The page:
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Greens Creek

Alaska, USA

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The Greens Creek polymetallic gold-silver-zinc-lead (Sb-As-Hg-Mo-Tl-Cu) massive sulphide deposit is located on northern Admiralty Island, ~25 km SSW of Juneau in the southern 'pan-handle' of Alaska, USA,
(#Location: 58° 4' 58"N, 134° 38' 14"W).

The Pan Sound Joint Venture, a consortium that included Noranda Exploration (29.73%), Marietta Resources (29.73%), Exhalas Resources (29.73%) and Texas Gas Exploration (10.81%), was formed in 1973 to undertake regional exploration in south-eastern Alaska. Mineralisation was discovered in 1974 at the 'Big Sore', a gossanous/ferricrete vegetation kill-zone over sub-cropping copper sulphide mineralisation. This subcrop was discovered during follow-up of Zn and Cu anomalies from a regional geochemical stream sediment sampling program. The anomalous sample returned a value of 1300 ppm Zn, with float of basalt at the sample site containing disseminated pyrite and chalcopyrite. Soil sampling grids, geophysical surveys and drilling expanded the footprint of mineralisation, with numerous soil anomalies of ~100 ppm Ag and up to 1.7% Zn. The first diamond drill hole, which was commenced in 1975, sited some 50 m above the Big Sore, intersected 27 m @ 0.43% Cu, 8.03% Zn, 2.04% Pb, 4.2 g/t Au, 198 g/t Ag. The hole was terminated at 90 m with caving problems, still in dolomitic graphite-quartz-mica schist, with local bands of massive sulphide. Exploration continued with Noranda becoming the operator in 1976 when the first mineral resource was calculated. Various of the partners sold their shares in the JV which was dissolved in 1978 when the remaining and incoming partners, and the Bristol Bay Native Corporation, formed the Greens Creek Joint Venture. A feasibility study was commenced in 1983 and mine and mill construction began in late 1986. Hecla Mining acquired an interest in 1987. Production commenced in early 1989, with Rio Tinto Zinc (RTZ) having entered the venture and becoming manager. Further orebodies were discovered in 1990 and 1993, smaller partners were bought out, and by 1994 the joint venture was RTZ (through Kennecott) 70.27%; Hecla Mining 29.73%. The mine was placed on care and maintenance in early 1993 due to low metal prices, and exploration accelerated, resulting in further extensions of the known mineralisation. The mine re-opened in early 1996. Hecla obtained a 100% interest in the Project in 2008 and has continued production to the present (2021).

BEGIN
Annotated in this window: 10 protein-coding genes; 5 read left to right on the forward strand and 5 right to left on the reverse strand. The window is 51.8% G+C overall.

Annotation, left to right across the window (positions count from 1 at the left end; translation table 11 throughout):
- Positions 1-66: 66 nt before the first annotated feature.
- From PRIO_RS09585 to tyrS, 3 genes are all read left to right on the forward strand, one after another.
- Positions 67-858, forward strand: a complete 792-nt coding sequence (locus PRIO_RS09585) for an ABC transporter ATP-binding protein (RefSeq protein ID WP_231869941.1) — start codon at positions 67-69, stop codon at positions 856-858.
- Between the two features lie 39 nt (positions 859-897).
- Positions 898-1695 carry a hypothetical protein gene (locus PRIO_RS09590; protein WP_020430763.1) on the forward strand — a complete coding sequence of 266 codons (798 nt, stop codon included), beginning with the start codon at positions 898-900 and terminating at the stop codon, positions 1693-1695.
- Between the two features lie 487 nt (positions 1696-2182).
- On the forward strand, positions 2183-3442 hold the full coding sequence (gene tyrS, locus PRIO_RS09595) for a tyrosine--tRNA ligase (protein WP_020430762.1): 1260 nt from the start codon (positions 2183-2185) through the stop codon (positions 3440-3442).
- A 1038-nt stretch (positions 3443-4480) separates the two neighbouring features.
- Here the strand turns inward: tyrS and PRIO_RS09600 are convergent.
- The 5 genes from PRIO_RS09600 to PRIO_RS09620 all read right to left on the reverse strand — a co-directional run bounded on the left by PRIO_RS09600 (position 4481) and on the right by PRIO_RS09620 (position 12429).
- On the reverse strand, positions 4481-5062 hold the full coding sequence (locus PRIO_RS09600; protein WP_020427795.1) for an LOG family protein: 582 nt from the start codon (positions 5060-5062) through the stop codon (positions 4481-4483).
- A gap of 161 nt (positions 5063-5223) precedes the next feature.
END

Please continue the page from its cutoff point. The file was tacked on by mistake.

Greens Creek mineralisation is hosted in a polyphase deformed lower greenschist facies orogenic setting, within the low-grade metamorphic core of the Admiralty Subterrane of the Alexander Terrane. The host succession was deposited in a shallow water environment in an evolving intra-arc rift basin. The host setting is represented by a discontinuously exposed, 600 km long belt of rocks comprising a 200 to 800 m thick Triassic rift fill sedimentary sequence, intercalated with bimodal volcanic rocks, and intruded by mafic-ultramafic dykes and sills.

  For the setting of the Alexander Terrane (one of the Insular terranes), see Rocky Mountain Tectonic Summary, and for background on the regional setting see the Niblack record.

  Six deformation events affect the sequence at Greens Creek: a 273 to 260 Ma Permian pre-mineral compression event (D1), three post-mineral Cretaceous folding phases (F2 to F4), a related shearing event (S2.5), and a mid- to late-Tertiary brittle faulting phase, D5, as described below.

  The ore at Greens Creek is discontinuously developed along the strike of what is known as the 'mine contact', a structural/unconformable contact marked by a Late Triassic basal conglomerate/breccia and a narrow suite of dolomitic rocks and dolomite-silica sedimentary breccias. This contact is stratigraphically overlain by a thick section of ~227 Ma, Upper Triassic, graphitic quartz mica phyllite intercalated with dolomite beds. Distal to the deposit, stratigraphically equivalent, 227 Ma tholeiitic basalt with subordinate rhyolite underlie the hanging wall argillite. The 'mine contact' is stratigraphically underlain by a suite of 340 to 330 Ma Carboniferous volcanic and volcaniclastic rocks that include intercalated graphitic sedimentary rocks. This footwall succession is variably altered to chlorite, sericite, quartz and pyrite in the vicinity of massive sulphide of the Greens Creek deposit. The footwall sequence is intruded throughout by serpentinised and carbonate-altered ultramafic rocks. Late Triassic, 219 ±8 Ma gabbroic dykes and sills crosscut both the footwall and hanging wall successions. Basement rocks comprise Neoproterozoic to Devonian quartz-muscovite schists with subordinate felsic volcanic rocks and marble (Steeves, 2018).